Next year's March for Life plans to fortify its pro-life message with science that proves life begins at conception and with a specific focus on stem-cell research.
"Unique From Day One: Pro-Life Is Pro-Science" is the theme announced Oct. 18 by Jeanne Mancini, president of the March for Life Education and Defense Fund. The annual march is scheduled for Jan. 18 to mark the anniversary of the Supreme Court's 1973 Roe v. Wade decision, which legalized abortion nationwide.
"Our DNA is present at the moment of fertilization," Mancini said at the Capitol Hill announcement. "Sadly, society tries to ignore or block these facts. When President Obama was asked, 'When does life begin?' he replied that was above his pay grade."
She was referring to Barack Obama when he was running for president and was asked in 2008 during a Dallas forum with evangelical pastor Rick Warren: "When does a baby get human rights?" Obama replied, "Whether you're looking at it from a theological perspective or a scientific perspective, answering that question with specificity … is above my pay grade."
"Science should always be at the service of life, not the reverse," Mancini said. She called for the passage of H.R. 2918, known as the Patients First Act, sponsored by Republican Rep. Jim Banks of Indiana. The bill would require the Department of Health and Human Services to support research on adult stem cells, not those taken from aborted babies.
On Sept. 24, HHS announced that it had it had terminated a contract between the Food and Drug Administration and Advanced Bioscience Resources Inc., which has supplied fetal tissue from abortions occurring at or after nine weeks of pregnancy. At the same time, the agency announced an audit of all federally funded research related to fetal tissue. But pro-life leaders plan to pressure HHS to end more than $100 million in funding for research involving fetal tissue.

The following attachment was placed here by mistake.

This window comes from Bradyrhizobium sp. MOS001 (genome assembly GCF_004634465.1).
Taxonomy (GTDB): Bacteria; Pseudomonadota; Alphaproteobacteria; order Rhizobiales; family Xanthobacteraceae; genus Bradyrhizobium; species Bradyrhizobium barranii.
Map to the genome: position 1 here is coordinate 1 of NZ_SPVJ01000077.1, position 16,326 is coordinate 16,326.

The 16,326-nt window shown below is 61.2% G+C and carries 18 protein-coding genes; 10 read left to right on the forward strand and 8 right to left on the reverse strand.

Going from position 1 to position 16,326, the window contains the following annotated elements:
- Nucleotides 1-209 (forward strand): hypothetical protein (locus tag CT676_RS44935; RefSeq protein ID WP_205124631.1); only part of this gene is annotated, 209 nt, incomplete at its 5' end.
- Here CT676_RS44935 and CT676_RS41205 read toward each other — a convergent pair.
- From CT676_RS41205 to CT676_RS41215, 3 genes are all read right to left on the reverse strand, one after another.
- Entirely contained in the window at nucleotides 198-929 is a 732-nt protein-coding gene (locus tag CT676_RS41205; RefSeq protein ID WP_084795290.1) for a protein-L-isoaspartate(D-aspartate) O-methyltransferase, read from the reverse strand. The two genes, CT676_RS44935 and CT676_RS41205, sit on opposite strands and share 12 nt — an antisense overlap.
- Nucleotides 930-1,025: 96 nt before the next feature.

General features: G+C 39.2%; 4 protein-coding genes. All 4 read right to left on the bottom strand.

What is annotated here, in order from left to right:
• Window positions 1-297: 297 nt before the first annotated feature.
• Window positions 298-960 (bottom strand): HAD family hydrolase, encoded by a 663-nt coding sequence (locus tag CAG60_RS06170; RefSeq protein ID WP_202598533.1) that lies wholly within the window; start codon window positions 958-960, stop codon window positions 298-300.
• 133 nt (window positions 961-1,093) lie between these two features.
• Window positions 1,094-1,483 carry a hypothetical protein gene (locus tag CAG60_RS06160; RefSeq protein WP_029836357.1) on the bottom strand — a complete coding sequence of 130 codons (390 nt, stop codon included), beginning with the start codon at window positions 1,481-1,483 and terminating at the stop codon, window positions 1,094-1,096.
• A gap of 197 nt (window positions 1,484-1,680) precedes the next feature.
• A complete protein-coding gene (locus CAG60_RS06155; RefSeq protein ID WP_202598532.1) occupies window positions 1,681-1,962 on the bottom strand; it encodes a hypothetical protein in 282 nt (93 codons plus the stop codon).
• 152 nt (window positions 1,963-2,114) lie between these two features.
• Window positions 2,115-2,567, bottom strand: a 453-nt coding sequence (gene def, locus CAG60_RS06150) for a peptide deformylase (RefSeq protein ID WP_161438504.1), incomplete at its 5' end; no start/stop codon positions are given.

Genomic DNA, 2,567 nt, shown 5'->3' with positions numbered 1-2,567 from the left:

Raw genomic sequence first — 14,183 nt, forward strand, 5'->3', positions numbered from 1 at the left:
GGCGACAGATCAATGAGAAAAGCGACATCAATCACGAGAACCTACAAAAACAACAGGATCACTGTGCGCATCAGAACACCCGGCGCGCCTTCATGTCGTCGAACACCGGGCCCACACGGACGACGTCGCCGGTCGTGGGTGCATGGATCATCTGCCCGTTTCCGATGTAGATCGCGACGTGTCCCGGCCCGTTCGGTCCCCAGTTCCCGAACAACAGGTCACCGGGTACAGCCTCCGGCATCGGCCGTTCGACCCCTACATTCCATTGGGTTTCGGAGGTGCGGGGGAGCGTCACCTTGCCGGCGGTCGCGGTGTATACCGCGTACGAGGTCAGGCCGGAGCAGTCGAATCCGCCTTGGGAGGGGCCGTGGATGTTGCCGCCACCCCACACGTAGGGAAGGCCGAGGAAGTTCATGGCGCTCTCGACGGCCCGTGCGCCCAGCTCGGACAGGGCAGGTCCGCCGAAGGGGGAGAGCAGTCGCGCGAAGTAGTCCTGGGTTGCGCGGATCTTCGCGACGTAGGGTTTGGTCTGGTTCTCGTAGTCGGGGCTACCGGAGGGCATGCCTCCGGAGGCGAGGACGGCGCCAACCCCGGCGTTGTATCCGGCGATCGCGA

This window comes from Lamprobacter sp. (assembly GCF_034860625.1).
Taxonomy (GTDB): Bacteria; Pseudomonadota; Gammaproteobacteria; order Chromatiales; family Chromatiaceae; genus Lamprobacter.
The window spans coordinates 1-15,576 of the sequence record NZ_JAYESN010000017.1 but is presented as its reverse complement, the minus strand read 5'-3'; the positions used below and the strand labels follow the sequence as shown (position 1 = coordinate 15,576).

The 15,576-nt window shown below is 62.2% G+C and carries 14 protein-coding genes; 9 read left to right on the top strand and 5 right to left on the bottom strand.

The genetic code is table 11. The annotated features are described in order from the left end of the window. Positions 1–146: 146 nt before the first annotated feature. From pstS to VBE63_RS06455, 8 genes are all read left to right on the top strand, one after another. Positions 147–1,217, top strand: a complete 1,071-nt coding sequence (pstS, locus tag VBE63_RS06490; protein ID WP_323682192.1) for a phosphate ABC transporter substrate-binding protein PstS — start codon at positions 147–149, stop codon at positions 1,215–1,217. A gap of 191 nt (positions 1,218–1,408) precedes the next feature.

"The mission of March for Life is to protect the baby in its earliest stages," Mancini added. "It's so important to have a foundation of human dignity for any kind of research."
By the time an unborn infant reaches 18 to 20 weeks, "the science is very clear that you can perceive pain by that point in time," said David Prentice, research director for the Charlotte Lozier Institute, the research arm of Susan B. Anthony List. "These individuals do not need to be destroyed for healing."
Prentice said adult stem cells "from many different sources -- umbilical cord blood, the liver" would be a suitable replacement.
"Science speaks the truth because it illuminates the truth," said Dr. Grazie Pozo Christie, a radiologist and a policy adviser for The Catholic Association, who played the sound of a fetal heartbeat at five weeks of gestation. Abortion "was sold to us as a scientific advance, maybe the ultimate scientific advance," she said.
But science has subsequently "opened our eyes, it has opened our ears," she said. And the term for fetuses sometimes used in 1973, "a ball of cells," she described as "a terrible perversion of medicine."
Activist David Daleiden's undercover videos from Planned Parenthood clinics have made him a hero to the pro-life movement and have gotten him in substantial legal trouble in California, where the videos were taken.
He and his Center for Medical Progress are defending against 15 state felony charges for conspiracy and invasion of privacy. The charges were originally filed March 28, 2017, by California Attorney General Xavier Becerra. On June 21 of that year a Superior Court judge dismissed 14 of the 15 charges "with leave to amend," meaning they could be refiled. They were refiled June 30, 2017.
Also on Oct. 4 of this year, a federal judge refused to lift an injunction banning the release of videos taken at a National Abortion Federation meeting.
Nonetheless, Daleiden, after complaining about "jack-booted thugs" who raided his home and office when he was first prosecuted, played excerpts of the videos in which organs from aborted fetuses appear to be discussed as if they were commodities for sale.
"It shows a level of objectification beyond the original objectification of abortion," he said. "The body parts are only useful for Planned Parenthood to sell."
Mancini also announced that next year's rally speakers would include Ben Shapiro, editor in chief of The Daily Wire, and Abby Johnson, the former abortion clinic worker who founded And Then There Were None.
This year's rally included a video hookup of President Donald Trump speaking from the White House with students from the University of Mary in North Dakota, but political speakers for 2019 won't be announced for a few more weeks.